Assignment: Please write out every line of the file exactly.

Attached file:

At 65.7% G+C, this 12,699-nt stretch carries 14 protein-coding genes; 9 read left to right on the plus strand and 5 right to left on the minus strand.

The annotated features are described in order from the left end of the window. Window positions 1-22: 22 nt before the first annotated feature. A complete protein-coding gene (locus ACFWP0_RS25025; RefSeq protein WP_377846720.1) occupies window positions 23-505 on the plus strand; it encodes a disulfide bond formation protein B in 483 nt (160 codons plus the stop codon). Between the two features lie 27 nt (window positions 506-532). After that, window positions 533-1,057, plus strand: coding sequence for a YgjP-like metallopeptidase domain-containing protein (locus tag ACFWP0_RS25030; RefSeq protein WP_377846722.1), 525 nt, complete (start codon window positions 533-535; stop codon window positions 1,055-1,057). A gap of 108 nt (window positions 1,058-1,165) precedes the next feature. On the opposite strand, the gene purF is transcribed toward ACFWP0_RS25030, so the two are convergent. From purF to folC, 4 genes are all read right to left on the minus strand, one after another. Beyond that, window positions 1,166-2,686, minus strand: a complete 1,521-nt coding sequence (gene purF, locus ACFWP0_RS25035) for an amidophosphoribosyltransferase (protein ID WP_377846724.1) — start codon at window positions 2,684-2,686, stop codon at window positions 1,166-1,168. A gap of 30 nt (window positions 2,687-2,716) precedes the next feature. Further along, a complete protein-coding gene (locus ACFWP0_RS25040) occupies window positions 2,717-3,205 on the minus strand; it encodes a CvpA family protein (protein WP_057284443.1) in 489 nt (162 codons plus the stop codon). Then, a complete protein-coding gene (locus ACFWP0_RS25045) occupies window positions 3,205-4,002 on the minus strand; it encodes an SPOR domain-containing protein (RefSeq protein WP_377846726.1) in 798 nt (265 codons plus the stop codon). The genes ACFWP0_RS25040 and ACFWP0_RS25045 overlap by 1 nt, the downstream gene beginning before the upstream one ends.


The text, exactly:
At 65.7% G+C, this 12,699-nt stretch carries 14 protein-coding genes; 9 read left to right on the plus strand and 5 right to left on the minus strand.

The annotated features are described in order from the left end of the window. Window positions 1-22: 22 nt before the first annotated feature. A complete protein-coding gene (locus ACFWP0_RS25025; RefSeq protein WP_377846720.1) occupies window positions 23-505 on the plus strand; it encodes a disulfide bond formation protein B in 483 nt (160 codons plus the stop codon). Between the two features lie 27 nt (window positions 506-532). After that, window positions 533-1,057, plus strand: coding sequence for a YgjP-like metallopeptidase domain-containing protein (locus tag ACFWP0_RS25030; RefSeq protein WP_377846722.1), 525 nt, complete (start codon window positions 533-535; stop codon window positions 1,055-1,057). A gap of 108 nt (window positions 1,058-1,165) precedes the next feature. On the opposite strand, the gene purF is transcribed toward ACFWP0_RS25030, so the two are convergent. From purF to folC, 4 genes are all read right to left on the minus strand, one after another. Beyond that, window positions 1,166-2,686, minus strand: a complete 1,521-nt coding sequence (gene purF, locus ACFWP0_RS25035) for an amidophosphoribosyltransferase (protein ID WP_377846724.1) — start codon at window positions 2,684-2,686, stop codon at window positions 1,166-1,168. A gap of 30 nt (window positions 2,687-2,716) precedes the next feature. Further along, a complete protein-coding gene (locus ACFWP0_RS25040) occupies window positions 2,717-3,205 on the minus strand; it encodes a CvpA family protein (protein WP_057284443.1) in 489 nt (162 codons plus the stop codon). Then, a complete protein-coding gene (locus ACFWP0_RS25045) occupies window positions 3,205-4,002 on the minus strand; it encodes an SPOR domain-containing protein (RefSeq protein WP_377846726.1) in 798 nt (265 codons plus the stop codon). The genes ACFWP0_RS25040 and ACFWP0_RS25045 overlap by 1 nt, the downstream gene beginning before the upstream one ends.